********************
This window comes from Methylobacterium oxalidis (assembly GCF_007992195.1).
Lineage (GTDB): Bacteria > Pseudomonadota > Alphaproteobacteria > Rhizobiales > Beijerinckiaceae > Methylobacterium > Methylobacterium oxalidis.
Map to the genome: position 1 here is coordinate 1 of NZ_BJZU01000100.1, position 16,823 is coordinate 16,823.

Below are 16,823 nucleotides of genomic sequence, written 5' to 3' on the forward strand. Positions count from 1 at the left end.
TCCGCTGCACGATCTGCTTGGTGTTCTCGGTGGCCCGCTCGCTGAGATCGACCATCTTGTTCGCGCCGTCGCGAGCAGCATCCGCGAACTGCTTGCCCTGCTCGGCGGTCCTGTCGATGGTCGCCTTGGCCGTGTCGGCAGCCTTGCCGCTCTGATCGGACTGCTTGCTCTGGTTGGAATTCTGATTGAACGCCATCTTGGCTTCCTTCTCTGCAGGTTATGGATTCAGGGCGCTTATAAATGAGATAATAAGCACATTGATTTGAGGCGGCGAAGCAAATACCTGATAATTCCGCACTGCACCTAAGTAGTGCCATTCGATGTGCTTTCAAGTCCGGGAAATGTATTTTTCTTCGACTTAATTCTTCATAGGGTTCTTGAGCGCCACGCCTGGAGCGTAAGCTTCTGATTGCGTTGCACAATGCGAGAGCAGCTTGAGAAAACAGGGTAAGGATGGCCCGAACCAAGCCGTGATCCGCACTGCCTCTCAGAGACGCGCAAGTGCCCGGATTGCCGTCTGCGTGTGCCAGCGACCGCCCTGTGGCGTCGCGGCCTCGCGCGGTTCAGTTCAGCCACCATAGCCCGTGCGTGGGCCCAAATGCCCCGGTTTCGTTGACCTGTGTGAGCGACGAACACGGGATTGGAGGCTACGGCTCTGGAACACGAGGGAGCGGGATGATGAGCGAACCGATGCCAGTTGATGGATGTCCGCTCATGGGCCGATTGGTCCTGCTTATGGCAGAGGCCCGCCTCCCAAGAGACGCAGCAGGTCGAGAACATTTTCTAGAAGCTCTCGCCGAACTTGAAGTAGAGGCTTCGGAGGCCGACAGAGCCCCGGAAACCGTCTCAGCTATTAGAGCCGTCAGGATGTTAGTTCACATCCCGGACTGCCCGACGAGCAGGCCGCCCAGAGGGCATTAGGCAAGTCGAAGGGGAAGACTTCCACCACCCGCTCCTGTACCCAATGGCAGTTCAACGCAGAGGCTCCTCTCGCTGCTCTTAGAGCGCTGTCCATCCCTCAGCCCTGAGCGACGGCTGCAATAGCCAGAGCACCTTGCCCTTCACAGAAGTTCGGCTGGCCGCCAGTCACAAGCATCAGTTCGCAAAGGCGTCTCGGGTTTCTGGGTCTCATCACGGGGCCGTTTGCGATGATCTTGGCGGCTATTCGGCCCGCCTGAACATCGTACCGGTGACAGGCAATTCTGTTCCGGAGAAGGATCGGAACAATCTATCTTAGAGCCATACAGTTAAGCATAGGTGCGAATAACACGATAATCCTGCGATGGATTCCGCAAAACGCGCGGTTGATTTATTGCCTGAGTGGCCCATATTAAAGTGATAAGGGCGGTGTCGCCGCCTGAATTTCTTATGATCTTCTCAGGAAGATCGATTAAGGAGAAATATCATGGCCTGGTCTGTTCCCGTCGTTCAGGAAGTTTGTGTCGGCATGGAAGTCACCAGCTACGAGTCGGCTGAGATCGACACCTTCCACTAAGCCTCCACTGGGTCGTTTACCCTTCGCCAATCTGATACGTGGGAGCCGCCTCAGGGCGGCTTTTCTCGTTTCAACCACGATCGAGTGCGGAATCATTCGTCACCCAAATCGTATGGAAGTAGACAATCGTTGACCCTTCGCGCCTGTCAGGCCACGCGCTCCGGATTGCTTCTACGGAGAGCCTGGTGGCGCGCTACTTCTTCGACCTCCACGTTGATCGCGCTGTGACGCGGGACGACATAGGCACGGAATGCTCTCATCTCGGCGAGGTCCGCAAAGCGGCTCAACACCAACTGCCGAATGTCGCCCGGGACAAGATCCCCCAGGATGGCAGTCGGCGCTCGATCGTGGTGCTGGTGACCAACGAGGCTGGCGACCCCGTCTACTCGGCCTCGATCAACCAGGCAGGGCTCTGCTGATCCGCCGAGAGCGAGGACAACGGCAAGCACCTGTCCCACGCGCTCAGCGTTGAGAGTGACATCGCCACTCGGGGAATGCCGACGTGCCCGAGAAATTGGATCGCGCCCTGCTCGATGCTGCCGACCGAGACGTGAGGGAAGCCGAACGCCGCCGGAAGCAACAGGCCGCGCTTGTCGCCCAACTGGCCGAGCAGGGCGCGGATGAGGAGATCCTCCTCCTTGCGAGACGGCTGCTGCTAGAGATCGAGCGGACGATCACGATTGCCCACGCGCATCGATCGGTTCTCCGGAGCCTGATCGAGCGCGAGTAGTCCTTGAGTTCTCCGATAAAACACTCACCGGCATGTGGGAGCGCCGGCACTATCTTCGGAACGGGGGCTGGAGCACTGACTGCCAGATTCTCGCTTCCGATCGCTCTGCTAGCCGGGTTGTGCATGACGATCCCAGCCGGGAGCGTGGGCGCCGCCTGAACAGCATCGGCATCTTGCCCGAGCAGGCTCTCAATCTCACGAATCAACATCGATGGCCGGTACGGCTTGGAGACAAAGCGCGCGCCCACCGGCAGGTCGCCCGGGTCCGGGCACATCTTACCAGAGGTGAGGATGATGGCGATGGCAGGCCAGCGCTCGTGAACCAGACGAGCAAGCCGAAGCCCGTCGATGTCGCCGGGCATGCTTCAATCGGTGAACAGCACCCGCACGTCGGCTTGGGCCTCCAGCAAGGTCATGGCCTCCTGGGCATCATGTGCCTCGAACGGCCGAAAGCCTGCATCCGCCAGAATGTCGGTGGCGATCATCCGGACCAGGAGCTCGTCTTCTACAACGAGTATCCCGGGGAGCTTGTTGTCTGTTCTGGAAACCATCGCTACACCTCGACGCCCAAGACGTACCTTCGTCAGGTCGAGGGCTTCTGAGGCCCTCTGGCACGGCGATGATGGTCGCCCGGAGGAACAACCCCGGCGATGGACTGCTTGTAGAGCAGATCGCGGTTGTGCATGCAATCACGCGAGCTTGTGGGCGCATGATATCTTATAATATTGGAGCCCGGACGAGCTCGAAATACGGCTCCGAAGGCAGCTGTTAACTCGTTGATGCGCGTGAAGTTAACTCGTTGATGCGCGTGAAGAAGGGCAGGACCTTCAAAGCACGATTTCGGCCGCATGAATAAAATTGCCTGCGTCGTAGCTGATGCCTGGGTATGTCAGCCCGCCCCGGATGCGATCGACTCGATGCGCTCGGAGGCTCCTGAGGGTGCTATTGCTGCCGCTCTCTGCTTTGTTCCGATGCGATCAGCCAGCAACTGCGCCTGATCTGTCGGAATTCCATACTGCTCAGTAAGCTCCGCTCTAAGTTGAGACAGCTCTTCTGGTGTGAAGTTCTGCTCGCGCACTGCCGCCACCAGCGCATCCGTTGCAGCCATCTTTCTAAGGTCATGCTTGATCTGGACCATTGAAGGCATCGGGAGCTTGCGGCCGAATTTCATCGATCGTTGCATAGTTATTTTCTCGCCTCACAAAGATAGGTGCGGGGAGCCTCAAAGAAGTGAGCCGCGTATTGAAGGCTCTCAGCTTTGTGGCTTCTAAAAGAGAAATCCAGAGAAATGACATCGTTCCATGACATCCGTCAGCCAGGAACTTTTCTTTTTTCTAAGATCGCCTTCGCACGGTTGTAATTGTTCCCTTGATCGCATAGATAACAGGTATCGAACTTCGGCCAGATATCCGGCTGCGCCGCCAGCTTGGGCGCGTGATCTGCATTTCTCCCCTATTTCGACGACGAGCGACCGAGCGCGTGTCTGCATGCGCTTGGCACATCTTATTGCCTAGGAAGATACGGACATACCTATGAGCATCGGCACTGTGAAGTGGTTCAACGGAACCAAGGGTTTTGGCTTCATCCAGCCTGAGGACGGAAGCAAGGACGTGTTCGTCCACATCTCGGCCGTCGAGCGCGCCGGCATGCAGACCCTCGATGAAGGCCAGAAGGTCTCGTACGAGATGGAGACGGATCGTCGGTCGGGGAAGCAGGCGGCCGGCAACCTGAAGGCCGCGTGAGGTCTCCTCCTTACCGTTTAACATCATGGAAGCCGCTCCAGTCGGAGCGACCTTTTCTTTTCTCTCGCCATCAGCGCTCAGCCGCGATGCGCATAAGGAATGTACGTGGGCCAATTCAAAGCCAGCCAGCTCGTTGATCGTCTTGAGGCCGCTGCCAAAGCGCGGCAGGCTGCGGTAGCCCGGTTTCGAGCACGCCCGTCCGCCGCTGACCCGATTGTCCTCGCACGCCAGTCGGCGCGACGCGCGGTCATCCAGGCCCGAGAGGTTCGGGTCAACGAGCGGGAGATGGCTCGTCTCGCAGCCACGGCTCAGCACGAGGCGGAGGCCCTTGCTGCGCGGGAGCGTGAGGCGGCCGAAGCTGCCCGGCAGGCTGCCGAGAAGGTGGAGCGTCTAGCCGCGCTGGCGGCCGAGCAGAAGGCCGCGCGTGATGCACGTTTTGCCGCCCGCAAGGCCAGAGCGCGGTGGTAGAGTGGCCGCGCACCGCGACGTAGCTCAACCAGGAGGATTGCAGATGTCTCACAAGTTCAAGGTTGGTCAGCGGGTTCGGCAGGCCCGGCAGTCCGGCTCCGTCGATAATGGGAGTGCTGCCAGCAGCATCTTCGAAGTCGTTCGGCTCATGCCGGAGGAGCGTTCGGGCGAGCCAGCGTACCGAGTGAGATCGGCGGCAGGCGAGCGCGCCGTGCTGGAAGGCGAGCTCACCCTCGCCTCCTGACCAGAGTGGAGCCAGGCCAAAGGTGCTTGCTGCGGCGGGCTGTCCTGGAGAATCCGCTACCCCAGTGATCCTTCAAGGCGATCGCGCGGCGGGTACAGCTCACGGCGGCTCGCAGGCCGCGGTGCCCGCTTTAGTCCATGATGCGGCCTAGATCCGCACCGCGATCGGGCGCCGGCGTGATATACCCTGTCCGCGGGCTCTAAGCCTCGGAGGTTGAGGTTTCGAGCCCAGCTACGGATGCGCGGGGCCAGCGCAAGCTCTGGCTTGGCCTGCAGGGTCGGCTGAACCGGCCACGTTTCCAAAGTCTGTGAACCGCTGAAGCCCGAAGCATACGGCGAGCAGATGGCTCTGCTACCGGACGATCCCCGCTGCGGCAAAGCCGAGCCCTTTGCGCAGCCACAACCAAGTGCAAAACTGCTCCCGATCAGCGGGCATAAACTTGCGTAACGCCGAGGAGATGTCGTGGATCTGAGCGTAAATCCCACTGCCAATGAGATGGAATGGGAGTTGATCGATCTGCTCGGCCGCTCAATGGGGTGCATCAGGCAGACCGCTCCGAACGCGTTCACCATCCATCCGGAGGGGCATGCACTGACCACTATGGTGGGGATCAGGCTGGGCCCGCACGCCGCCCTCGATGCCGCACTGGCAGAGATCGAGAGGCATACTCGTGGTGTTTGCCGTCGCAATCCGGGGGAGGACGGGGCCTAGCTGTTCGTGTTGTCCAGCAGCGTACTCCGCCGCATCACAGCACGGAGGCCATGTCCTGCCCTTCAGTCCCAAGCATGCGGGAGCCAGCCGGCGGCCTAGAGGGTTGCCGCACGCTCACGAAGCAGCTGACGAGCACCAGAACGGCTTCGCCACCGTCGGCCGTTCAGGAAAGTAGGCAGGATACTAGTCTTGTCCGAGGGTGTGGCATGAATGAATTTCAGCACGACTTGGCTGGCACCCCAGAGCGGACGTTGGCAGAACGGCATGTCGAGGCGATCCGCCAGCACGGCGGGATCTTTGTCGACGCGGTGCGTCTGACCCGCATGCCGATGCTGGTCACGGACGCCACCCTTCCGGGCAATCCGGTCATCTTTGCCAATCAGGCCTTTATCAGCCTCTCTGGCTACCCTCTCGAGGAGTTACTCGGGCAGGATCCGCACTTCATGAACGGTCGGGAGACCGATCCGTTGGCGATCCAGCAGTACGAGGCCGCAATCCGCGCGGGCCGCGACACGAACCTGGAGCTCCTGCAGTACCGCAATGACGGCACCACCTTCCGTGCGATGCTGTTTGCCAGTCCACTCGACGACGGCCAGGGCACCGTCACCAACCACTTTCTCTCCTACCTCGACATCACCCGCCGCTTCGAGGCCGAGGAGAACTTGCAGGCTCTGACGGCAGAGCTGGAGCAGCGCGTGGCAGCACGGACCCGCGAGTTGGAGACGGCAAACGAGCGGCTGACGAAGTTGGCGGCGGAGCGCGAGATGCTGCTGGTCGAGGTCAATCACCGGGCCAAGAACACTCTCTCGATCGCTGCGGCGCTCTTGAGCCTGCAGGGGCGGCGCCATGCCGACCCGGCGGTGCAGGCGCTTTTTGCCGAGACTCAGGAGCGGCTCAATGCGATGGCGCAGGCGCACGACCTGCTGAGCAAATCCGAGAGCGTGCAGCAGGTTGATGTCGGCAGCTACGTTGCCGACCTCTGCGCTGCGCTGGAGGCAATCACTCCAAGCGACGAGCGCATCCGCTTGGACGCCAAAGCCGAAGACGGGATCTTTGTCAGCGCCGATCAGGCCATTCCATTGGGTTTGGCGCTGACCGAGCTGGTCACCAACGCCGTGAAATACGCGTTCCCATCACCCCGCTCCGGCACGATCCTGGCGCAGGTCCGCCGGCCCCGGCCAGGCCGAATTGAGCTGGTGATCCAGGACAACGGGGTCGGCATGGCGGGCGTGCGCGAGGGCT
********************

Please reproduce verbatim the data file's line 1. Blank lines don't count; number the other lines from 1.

This window comes from Methylobacterium oxalidis (assembly GCF_007992195.1).